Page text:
Life's Story

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LIFE'S STORY
Mary E. Ryerson Butin M.D.
MADERAM, CALIFORNIA, 1930

The qualities most dominent in my nature and vigorously manifest early in life, were a repudiation of the false in friends or material things and a demand for the true in both, which has been largely realized; a confidence and trustful belief in people, not altogether to be regretted, but which experience has modified; a spirit to seek other than well beaten paths in pursuance of an object: a love for the beautiful and artistic, common to most women; impatience of physical restraint in conventional dress, though never approving hoydenish or mannish ways; a keen sense of humorous and an exhuberance of spirit, common to other members of my family, but from the seriousness of my nature, little exercised; virtues were inculcated in early life "line upon line" and "precept upon precept" and thoroughly engrafted.

I have not accomplished all that I would like to have done or as much as I had planned to do, but hope there has been some resultant good to others and an advanced objective for women. Between its narrow
confines, the stream of my life has run deep and swift; from its placid smiling surface, none might guess how deep the waters, how strong the current or how dangerous the rapids have been. My joys have been heightened and sorrows mitigated as I have striven to aid others and all life in consequence has taken on a greater depth of meaning. I am convinced that no woman ever studies medicine or pursues the practice of it, but who is called to higher purposes.

There has never been a moment in my life that I have regretted the decision made so early in life, or a time when I have not felt devoutly thankful for my knowledge of medicine.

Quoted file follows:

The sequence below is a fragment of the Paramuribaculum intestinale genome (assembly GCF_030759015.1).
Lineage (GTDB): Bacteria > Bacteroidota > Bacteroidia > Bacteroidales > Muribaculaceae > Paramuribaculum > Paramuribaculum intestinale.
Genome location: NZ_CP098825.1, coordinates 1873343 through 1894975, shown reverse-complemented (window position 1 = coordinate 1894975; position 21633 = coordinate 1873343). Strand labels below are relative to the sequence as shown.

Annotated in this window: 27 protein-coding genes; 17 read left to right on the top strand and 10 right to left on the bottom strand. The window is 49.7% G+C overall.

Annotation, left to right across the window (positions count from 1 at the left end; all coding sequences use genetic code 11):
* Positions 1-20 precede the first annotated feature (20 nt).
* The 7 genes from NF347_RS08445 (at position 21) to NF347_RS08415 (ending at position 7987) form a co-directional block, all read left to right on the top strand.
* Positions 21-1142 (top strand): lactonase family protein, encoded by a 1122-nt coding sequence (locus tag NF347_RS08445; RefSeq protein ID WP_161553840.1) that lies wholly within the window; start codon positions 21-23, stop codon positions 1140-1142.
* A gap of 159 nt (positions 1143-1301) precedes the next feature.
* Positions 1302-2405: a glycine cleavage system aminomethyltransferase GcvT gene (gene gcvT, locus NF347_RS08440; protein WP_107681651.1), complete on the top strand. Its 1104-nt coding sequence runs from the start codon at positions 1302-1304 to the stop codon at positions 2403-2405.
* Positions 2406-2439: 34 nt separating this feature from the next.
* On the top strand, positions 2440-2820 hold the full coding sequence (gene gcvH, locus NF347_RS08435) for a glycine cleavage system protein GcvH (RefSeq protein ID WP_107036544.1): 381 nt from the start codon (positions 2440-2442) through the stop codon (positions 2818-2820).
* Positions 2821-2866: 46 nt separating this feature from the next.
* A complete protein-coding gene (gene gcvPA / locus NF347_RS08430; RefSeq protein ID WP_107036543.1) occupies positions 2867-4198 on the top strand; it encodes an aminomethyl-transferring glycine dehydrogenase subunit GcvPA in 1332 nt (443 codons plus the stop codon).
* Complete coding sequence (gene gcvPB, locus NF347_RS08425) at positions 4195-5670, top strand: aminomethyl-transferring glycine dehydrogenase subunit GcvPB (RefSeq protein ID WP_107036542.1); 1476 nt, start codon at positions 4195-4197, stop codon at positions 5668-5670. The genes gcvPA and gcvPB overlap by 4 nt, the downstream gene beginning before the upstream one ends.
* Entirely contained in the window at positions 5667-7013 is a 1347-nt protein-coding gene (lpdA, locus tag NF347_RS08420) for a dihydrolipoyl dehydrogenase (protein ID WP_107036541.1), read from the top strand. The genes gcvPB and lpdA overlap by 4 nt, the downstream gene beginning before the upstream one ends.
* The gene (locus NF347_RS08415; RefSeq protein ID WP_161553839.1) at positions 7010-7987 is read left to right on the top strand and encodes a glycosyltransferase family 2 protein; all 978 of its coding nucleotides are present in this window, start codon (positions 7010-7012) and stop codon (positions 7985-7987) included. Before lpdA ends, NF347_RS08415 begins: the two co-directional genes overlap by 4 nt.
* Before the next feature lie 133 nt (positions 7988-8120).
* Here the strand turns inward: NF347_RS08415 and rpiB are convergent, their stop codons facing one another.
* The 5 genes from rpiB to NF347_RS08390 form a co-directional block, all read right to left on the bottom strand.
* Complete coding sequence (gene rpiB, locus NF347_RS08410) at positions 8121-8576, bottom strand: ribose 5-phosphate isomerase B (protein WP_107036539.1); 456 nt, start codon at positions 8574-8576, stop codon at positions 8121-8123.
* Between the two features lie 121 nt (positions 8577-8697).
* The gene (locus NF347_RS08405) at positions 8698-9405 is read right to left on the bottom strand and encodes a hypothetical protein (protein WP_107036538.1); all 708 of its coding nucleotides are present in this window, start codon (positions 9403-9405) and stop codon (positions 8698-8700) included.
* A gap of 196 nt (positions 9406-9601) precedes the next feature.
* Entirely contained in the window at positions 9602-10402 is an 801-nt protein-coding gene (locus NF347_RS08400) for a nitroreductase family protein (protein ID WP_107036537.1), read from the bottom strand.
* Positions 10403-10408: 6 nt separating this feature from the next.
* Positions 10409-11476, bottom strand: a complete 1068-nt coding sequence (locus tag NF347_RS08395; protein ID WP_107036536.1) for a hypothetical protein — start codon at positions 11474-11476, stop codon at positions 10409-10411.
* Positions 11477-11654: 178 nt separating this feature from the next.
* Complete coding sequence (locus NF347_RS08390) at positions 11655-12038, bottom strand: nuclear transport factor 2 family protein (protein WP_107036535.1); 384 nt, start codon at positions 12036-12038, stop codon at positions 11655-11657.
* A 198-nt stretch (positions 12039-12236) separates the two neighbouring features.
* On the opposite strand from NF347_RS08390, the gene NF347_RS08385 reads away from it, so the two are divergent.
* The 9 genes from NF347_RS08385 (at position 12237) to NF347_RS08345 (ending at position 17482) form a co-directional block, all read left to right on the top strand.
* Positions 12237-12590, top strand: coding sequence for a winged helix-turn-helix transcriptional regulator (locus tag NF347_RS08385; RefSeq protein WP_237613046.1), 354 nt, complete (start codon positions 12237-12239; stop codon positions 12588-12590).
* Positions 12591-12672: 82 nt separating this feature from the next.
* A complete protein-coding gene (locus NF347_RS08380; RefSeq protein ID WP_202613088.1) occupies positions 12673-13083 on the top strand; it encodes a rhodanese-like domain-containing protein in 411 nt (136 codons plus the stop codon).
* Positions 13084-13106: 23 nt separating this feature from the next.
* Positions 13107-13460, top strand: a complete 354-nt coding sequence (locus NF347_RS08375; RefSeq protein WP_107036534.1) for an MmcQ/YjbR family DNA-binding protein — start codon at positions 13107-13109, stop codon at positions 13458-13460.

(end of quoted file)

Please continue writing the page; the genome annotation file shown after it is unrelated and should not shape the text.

Sincerely,
Mary Ryerson Butin M.D.
Madera, California
August 1, 1932

'Tis many a mile, many a smile and many a sadness too, since as a happy carefree child I grew to young womanhood and in the words of that old song, I can say, "Now as grave and reverend Seniors, look we
der the verdent past."

I was born on a farm in Iowa, my parents having come there in the late fifties from New Jersey. I had three brothers, who, together with myself, were the objects of much careful bringing up, and as the only
girl, I suspect I may have developed an age.

My father was instrumental in establishing a school close to our home and memories of school on long benches, fireside studies in winter and friends then made, linger with poetic and sentimental halo. One
of my teachers later said that he had seldom seen no joyous a nature.

My mother, practical and sensible, was often called to help the neighbors in times of illness and realized the usefulness of a trained and educated woman and early in my life taught me to say when Igrew up I was going to be a doctor. It was a strange freak of fate which would make one choose a career in which there was so little to provoke levity or occasion calling for it.

When we were nearly grown, my people moved to Wilton that we might have the advantage of better schooling, where I entered the high school and graduated at the head of the class. Later I attended a sectarian school, in which my two older brothers had proceeded me, which would now be known as a Liberal Arts Institution and in which I acquired much of the moral trend which has characterized my life. After two and a half years there, I sought and obtained a teacher's certificate. Having taught school two terms, I was offered a position in the high school from which I had graduated, but after a conference with my mother, who  encouraged me, I decided to take up the study of medicine. When I made my decision known, my schoolmates were agast, that I, who had always seemed so different, should take so decisive a step or be of so determined a character. To study and practice medicine was to them a matter of amazement.

About this time there came to our town, to lecture, a noted woman physician, Dr Anna Longshore Potts, of a prominent family in Philadelphia. I attended her lectures with my mother, resolved to meet her ideals, and she no doubt influenced my later life, and at no time in after life did I realize the the gravity of my professional career, or the responsibilities of every physician.

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